Referring now to FIG. 11, there is illustrated an air recirculating and heating device 110 according to an alternate embodiment of the present invention, showing device 10 enclosed within optional decorative elements or housings. It is to be understood that the exterior configuration illustrated is simply one of a multitude of decorative exterior configurations that may be utilized. Device 110 is adapted from an upward location within a room, such as the ceiling of the room, wherein a cover 12 may be optionally incorporated to shield the supporting and attachment mechanisms. A shaft 14 extends downwardly to perform the adaptive function for device 110 and to convey therewithin the requisite electrical conductors 50. Although one shaft 14 is shown, a plurality of shafts may be utilized. Various mechanisms can be utilized to adapt device 110 to an upward location such as, for exemplary purposes only, shafts, rods, chains, ropes, cables, brackets or the like or an known means or combination thereof. Shaft 14 is a hollow shaft (sometimes called a downrod); its use throughout this specification should be construed that any or all of the possible mechanisms, described above, and all equivalence thereof, are within the scope of the invention. A heating module 16 includes one or more outlets 20 disposed thereabout. Outlets 20 provide a primary airflow path for heated air as a function of the amount of heating to be performed. An auxiliary fan module 22 comprises an auxiliary fan motor 116 for rotating fan blades 24 to produce a secondary airflow, wherein secondary airflow may be upward during a heating phase or downward during a cooling phase. An optional decorative shroud 26 may interconnect heating module 16 with auxiliary fan module 22. An optional light module 28 may be adapted to the auxiliary fan module 22.

Referring now to FIG. 12, there is illustrated a support means housed within optional cover 12, and cross sectional views of heating module 16, auxiliary fan module 22 and optional lamp assembly 28. It is to be noted that optional decorative housings for these units have been omitted for purposes of clarity. The optional decorative shroud 26 between heating module 16 and auxiliary fan module 22 shown in FIG. 11 has further been omitted. A plurality of electrical conductors 50 are electrically connected to a source of electric power to provide power for the various electrical components of device 110. A bracket 52 is attached to a joist in the ceiling or similar support member, wherein a cup shaped receiver 54 is supported by bracket 52 and secures hollow shaft 56 in place by use of set screw 58 or the like.

Remote control receiver unit 61 is mounted within optional cover 12 or optional decorative shroud 26 to receive signals from a transmitter control unit 244 or 246. Remote control receiver unit 61 controls the operation of heating module 16, auxiliary fan module 22 and optional lamp assembly 28 pursuant to manual or automatic signal outputs from transmitter control unit 244 or 246 and received by remote control receiver unit 61. Electrical conductors 50 are channeled through shaft 56 for electrical connection with the respective electrical components. Heating module 16 includes upper support plate 60 and lower support plate 62 secured to one another by a plurality of pins 64, as more fully described below. There are various methods and designs for securing upper and lower support plates 60 and 62 such as, for exemplary purposes only, pins, bolts, studs, clamps, wires, shafts, rods, adhesive, screws, brackets or any other known means. For pin 64, as used throughout this specification, it shall be construed that any or all of the possible methods or devices, described above, or their equivalence are within the scope of the invention. Additionally, there are various methods and devices for securing pins 64, such as, for exemplary purposes only, castle nuts, nylock, cotter pins, chemical bonding, spring retention, or any other known means. Nut 152 and cotter pin 154 combination, as used throughout this specification shall be construed such that any or all of the possible methods or devices, described above, or their equivalence are within the scope of the invention.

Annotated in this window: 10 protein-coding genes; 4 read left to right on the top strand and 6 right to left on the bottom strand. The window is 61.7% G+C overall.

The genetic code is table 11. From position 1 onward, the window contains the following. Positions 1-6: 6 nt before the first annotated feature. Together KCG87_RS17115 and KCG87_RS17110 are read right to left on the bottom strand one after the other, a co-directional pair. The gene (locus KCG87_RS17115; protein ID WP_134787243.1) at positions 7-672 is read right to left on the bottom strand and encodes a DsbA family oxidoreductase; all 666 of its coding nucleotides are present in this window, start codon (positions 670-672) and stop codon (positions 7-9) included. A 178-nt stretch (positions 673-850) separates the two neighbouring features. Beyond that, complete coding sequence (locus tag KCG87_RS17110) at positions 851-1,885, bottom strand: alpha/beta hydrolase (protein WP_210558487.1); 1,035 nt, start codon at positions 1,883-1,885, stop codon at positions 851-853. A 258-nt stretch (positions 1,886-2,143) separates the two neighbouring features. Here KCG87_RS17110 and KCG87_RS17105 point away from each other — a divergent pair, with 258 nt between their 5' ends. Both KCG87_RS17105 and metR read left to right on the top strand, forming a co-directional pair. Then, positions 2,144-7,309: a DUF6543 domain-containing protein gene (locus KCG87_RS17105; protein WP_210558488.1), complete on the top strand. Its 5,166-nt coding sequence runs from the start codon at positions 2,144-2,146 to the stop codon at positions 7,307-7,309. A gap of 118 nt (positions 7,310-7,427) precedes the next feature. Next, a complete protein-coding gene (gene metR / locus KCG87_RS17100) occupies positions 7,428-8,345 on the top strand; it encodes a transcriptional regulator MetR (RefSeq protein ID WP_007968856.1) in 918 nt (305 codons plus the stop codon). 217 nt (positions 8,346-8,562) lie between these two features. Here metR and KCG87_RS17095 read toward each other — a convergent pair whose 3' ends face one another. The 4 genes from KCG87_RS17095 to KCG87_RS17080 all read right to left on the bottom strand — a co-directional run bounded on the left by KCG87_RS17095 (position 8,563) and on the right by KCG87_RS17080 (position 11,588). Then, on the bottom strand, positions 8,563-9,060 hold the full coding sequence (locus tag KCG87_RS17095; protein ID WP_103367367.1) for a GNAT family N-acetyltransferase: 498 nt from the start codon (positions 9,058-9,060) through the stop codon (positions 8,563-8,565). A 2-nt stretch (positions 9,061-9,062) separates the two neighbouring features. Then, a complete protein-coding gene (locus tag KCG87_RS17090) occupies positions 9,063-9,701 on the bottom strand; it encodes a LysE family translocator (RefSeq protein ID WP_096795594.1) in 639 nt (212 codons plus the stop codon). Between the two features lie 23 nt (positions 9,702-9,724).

Support plate 60 includes a boss 66 extending upwardly therefrom for receiving the lower end of shaft 56. A pin 68 penetrably engages boss 66 and shaft 56 to secure them to one another, and a cotter pin 70 prevents withdrawal of pin 68. Support plate 60 may include a plurality of channels 158 formed therein for receiving conductors 72 and conductors 74, wherein conductors 72 and 74 provide electric power to various components.

A heat barrier, formed from heat insulative material such as high temperature plastic, ceramic or any other known thermally nonconductive material and hereinafter referred to as a heat shield 80 and heat shield 82, is utilized to prevent heat transfer from heating elements 100, 222, as described below, to support plates 60 and 62 and through conduction to motor 88 components or auxiliary fan module 22. Alternatively, any known heat-sink material may be utilized as a heat barrier such that heat is directed away from the components. An impeller 84 is mounted upon a rotor 86 of a conventional electric motor 88. Impeller 84 draws air through inlets 18 in support plate 60 and exhausts the air laterally through outlets 20 proximal to heat shields 80 and 82. A stator 90 of electric motor 88 is mounted upon a disk 92 located centrally of support plate 62. Disc 92 may be made of a heat resistant material to further protect motor 88 from additional heat. In a further embodiment disc 92, preventive in nature, may be omitted in its entirety. Each of one or more of heating elements 100 is mounted at selected locations intermediate heat shields 80 and 82. A screen 102 downstream of each heating element 100 is also mounted between heat shields 80 and 82 to prevent contact with a respective heating element 100, to prevent injury and for decorative purposes. Necessarily, screen 102 is perforated to permit airflow, induced by impeller 84, therethrough. A hollow boss 110 extends downwardly from the center of support plate 62. A hollow shaft 112 is adapted within boss 110 and is retained by a threaded interface. Alternatively, a cotter pin 114 or a solid pin, such as pin 68 retained in place by its own cotter pin, may be utilized. A conventional auxiliary fan motor assembly, hereinafter referred to as auxiliary fan motor 116 includes a rotor 117 rotatably secured to shaft 112 through bearings 118 and 120. Stator 90 (not shown) of auxiliary fan motor 116 is attached to shaft 112. Each of a plurality of brackets 122 is attached to rotor 117 and supports one or more fan blades 124.